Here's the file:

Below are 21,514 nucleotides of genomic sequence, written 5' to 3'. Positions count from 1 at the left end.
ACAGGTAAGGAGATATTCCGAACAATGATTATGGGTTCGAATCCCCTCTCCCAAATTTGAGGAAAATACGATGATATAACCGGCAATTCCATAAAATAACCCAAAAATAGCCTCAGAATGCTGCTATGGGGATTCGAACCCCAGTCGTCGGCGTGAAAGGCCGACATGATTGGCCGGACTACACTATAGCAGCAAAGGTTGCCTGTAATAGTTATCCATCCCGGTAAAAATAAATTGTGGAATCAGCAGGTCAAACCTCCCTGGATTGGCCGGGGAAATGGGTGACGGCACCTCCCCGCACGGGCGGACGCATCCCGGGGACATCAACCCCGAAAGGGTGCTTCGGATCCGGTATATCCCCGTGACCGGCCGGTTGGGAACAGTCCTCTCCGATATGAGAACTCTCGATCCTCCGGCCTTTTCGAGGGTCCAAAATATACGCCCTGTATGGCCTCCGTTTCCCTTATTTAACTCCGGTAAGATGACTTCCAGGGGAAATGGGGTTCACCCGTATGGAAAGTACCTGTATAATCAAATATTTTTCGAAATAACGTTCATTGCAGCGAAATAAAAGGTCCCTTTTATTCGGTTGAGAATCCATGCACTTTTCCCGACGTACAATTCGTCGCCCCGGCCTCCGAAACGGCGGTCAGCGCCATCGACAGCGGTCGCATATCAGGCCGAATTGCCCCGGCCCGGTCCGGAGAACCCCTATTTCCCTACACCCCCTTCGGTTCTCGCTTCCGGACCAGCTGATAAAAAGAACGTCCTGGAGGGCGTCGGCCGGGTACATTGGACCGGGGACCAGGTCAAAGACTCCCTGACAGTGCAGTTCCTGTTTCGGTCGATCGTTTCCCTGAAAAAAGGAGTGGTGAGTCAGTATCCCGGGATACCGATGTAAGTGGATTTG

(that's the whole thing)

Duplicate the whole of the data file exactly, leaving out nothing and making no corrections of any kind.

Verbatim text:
Below are 21,514 nucleotides of genomic sequence, written 5' to 3'. Positions count from 1 at the left end.
ACAGGTAAGGAGATATTCCGAACAATGATTATGGGTTCGAATCCCCTCTCCCAAATTTGAGGAAAATACGATGATATAACCGGCAATTCCATAAAATAACCCAAAAATAGCCTCAGAATGCTGCTATGGGGATTCGAACCCCAGTCGTCGGCGTGAAAGGCCGACATGATTGGCCGGACTACACTATAGCAGCAAAGGTTGCCTGTAATAGTTATCCATCCCGGTAAAAATAAATTGTGGAATCAGCAGGTCAAACCTCCCTGGATTGGCCGGGGAAATGGGTGACGGCACCTCCCCGCACGGGCGGACGCATCCCGGGGACATCAACCCCGAAAGGGTGCTTCGGATCCGGTATATCCCCGTGACCGGCCGGTTGGGAACAGTCCTCTCCGATATGAGAACTCTCGATCCTCCGGCCTTTTCGAGGGTCCAAAATATACGCCCTGTATGGCCTCCGTTTCCCTTATTTAACTCCGGTAAGATGACTTCCAGGGGAAATGGGGTTCACCCGTATGGAAAGTACCTGTATAATCAAATATTTTTCGAAATAACGTTCATTGCAGCGAAATAAAAGGTCCCTTTTATTCGGTTGAGAATCCATGCACTTTTCCCGACGTACAATTCGTCGCCCCGGCCTCCGAAACGGCGGTCAGCGCCATCGACAGCGGTCGCATATCAGGCCGAATTGCCCCGGCCCGGTCCGGAGAACCCCTATTTCCCTACACCCCCTTCGGTTCTCGCTTCCGGACCAGCTGATAAAAAGAACGTCCTGGAGGGCGTCGGCCGGGTACATTGGACCGGGGACCAGGTCAAAGACTCCCTGACAGTGCAGTTCCTGTTTCGGTCGATCGTTTCCCTGAAAAAAGGAGTGGTGAGTCAGTATCCCGGGATACCGATGTAAGTGGATTTG